Mieke Carlier 1 , Sofie Carrette 2 , Jason A Roberts 3 , Veronique Stove 4 , Alain Verstraete 1 , Eric Hoste 2 , Pieter Depuydt 2 , Johan Decruyenaere 2 , Jeffrey Lipman 3 , Steven C Wallis 3 , Jan J De Waele , 2
3 May 2013
Correct antibiotic dosing remains a challenge for the clinician. The aim of this study was to assess the influence of augmented renal clearance on pharmacokinetic/pharmacodynamic target attainment in critically ill patients receiving meropenem or piperacillin/tazobactam, administered as an extended infusion.
This was a prospective, observational, pharmacokinetic study executed at the medical and surgical intensive care unit at a large academic medical center. Elegible patients were adult patients without renal dysfunction receiving meropenem or piperacillin/tazobactam as an extended infusion. Serial blood samples were collected to describe the antibiotic pharmacokinetics. Urine samples were taken from a 24-hour collection to measure creatinine clearance. Relevant data were drawn from the electronic patient file and the intensive care information system.
We obtained data from 61 patients and observed extensive pharmacokinetic variability. Forty-eight percent of the patients did not achieve the desired pharmacokinetic/pharmacodynamic target (100% fT >MIC), of which almost 80% had a measured creatinine clearance >130 mL/min. Multivariate logistic regression demonstrated that high creatinine clearance was an independent predictor of not achieving the pharmacokinetic/pharmacodynamic target. Seven out of nineteen patients (37%) displaying a creatinine clearance >130 mL/min did not achieve the minimum pharmacokinetic/pharmacodynamic target of 50% fT >MIC.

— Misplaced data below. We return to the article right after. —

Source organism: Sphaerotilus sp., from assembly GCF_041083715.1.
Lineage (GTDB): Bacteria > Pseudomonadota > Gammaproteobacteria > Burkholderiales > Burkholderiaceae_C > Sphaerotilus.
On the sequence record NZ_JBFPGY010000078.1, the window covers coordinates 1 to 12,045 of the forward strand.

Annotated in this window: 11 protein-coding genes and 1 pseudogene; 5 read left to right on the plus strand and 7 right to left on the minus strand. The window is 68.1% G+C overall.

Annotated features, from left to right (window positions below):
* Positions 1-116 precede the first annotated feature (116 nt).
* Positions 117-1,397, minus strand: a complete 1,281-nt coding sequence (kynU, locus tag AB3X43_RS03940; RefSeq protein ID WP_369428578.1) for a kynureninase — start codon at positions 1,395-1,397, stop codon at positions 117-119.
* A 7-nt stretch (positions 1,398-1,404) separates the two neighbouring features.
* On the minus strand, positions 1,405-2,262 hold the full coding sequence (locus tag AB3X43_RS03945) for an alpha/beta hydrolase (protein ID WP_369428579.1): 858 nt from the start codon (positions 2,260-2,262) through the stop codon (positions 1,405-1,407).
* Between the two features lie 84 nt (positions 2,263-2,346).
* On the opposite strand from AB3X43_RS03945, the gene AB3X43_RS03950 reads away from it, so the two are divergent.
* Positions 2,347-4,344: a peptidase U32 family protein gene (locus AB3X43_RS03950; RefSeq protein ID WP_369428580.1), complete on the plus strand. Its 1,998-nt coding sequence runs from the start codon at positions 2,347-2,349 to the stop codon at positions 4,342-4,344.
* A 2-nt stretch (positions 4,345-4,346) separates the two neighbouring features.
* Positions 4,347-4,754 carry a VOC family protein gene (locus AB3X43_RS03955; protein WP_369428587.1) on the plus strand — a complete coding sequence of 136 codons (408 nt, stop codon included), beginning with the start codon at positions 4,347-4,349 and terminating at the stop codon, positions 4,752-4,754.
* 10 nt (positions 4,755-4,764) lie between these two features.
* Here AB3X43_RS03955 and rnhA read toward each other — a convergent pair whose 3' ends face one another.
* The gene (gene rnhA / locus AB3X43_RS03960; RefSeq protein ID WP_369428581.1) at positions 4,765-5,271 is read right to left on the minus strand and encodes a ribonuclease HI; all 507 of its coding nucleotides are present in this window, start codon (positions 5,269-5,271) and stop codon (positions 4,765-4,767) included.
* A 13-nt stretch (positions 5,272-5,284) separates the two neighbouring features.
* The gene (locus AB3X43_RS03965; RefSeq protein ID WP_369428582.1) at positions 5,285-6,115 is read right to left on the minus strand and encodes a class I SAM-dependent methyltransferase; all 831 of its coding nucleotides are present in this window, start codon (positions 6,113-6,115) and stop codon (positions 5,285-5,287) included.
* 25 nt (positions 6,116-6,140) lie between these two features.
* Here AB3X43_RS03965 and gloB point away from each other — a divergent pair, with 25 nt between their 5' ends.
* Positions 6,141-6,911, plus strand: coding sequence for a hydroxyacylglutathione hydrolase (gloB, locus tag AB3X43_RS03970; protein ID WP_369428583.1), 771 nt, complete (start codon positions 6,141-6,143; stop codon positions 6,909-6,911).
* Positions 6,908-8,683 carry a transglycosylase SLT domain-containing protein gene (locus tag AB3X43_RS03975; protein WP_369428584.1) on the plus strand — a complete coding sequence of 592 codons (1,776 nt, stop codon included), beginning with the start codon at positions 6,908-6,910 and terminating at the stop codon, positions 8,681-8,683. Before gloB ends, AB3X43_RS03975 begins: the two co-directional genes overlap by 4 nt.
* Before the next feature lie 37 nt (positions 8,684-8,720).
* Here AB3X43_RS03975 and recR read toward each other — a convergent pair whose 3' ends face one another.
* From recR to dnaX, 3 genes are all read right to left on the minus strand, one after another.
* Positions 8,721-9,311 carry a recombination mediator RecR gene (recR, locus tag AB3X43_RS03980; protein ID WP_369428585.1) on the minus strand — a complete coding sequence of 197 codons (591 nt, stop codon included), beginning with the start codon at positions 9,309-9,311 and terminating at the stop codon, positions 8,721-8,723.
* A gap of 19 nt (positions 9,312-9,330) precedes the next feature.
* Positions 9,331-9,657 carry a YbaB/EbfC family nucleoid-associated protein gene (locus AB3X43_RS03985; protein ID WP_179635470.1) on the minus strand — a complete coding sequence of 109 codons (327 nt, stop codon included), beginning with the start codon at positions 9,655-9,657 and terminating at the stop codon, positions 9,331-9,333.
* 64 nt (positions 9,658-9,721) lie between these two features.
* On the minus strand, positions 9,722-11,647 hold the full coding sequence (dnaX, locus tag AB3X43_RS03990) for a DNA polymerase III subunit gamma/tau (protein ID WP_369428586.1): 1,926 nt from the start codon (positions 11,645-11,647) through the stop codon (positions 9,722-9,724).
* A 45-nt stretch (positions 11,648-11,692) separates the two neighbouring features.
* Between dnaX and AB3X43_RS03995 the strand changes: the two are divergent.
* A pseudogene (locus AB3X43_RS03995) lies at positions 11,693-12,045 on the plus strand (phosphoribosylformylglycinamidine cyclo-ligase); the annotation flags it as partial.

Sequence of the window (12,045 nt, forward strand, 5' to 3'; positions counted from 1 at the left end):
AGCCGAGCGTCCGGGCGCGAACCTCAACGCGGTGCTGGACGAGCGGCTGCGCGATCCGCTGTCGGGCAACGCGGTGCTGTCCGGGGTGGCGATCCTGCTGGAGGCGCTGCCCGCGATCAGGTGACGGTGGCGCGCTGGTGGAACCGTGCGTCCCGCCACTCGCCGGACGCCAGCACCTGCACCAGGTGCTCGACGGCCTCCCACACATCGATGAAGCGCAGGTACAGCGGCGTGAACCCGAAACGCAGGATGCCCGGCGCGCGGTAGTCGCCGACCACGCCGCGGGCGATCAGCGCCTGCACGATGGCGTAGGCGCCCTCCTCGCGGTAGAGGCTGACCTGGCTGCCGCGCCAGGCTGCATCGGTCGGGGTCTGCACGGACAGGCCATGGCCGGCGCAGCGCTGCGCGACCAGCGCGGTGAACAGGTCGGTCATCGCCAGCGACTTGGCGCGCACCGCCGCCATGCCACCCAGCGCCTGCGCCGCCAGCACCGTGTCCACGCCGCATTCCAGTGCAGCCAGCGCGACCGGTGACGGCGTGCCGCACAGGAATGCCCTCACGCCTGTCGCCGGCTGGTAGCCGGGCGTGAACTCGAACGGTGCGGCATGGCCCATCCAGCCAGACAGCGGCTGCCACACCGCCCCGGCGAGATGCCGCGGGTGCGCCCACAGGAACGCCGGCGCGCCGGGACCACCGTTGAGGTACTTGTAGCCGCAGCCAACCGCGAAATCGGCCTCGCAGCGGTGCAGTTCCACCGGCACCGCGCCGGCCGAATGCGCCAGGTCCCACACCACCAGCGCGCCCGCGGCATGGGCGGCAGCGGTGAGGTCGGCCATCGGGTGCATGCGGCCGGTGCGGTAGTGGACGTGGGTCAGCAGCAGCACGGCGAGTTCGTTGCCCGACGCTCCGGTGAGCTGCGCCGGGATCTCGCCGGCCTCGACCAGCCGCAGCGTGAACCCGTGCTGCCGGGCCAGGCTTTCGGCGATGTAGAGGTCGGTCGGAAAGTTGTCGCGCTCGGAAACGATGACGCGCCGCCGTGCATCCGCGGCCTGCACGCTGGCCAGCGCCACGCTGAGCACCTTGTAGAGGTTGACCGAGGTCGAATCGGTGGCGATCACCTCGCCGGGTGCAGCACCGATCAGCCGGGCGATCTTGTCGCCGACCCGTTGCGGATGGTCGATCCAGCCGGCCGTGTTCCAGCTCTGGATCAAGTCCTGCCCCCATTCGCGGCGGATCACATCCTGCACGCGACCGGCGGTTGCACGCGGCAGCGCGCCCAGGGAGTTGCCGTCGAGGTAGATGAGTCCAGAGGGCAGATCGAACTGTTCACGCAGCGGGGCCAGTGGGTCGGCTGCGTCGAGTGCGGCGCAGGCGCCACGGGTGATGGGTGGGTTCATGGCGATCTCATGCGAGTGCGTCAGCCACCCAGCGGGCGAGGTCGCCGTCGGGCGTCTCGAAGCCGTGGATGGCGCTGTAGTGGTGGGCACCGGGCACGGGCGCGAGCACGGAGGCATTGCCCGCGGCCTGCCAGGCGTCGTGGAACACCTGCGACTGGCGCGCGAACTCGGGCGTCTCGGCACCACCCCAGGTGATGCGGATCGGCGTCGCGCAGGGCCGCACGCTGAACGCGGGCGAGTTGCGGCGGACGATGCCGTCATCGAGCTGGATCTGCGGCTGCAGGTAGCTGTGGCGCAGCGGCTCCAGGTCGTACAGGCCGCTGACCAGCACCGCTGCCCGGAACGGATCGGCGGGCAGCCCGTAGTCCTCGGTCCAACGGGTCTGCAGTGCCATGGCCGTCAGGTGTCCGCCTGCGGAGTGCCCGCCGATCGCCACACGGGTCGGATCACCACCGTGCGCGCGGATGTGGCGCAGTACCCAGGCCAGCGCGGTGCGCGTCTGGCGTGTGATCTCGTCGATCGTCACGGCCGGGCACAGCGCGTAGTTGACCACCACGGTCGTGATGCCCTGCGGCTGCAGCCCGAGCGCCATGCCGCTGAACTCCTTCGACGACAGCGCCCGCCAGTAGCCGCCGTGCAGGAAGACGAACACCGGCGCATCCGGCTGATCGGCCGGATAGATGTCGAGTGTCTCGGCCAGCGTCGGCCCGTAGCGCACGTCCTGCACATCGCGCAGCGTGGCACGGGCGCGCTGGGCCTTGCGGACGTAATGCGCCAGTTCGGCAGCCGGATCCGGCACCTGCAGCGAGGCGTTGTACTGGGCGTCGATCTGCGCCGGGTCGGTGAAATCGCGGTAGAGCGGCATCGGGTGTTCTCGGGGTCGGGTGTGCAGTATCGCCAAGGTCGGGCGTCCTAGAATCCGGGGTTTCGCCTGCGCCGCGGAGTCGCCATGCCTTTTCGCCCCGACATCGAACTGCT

In this large patient cohort, we observed significant variability in pharmacokinetic/pharmacodynamic target attainment in critically ill patients. A large proportion of the patients without renal dysfunction, most of whom displayed a creatinine clearance >130 mL/min, did not achieve the desired pharmacokinetic/pharmacodynamic target, even with the use of alternative administration methods. Consequently, these patients may be at risk for treatment failure without dose up-titration.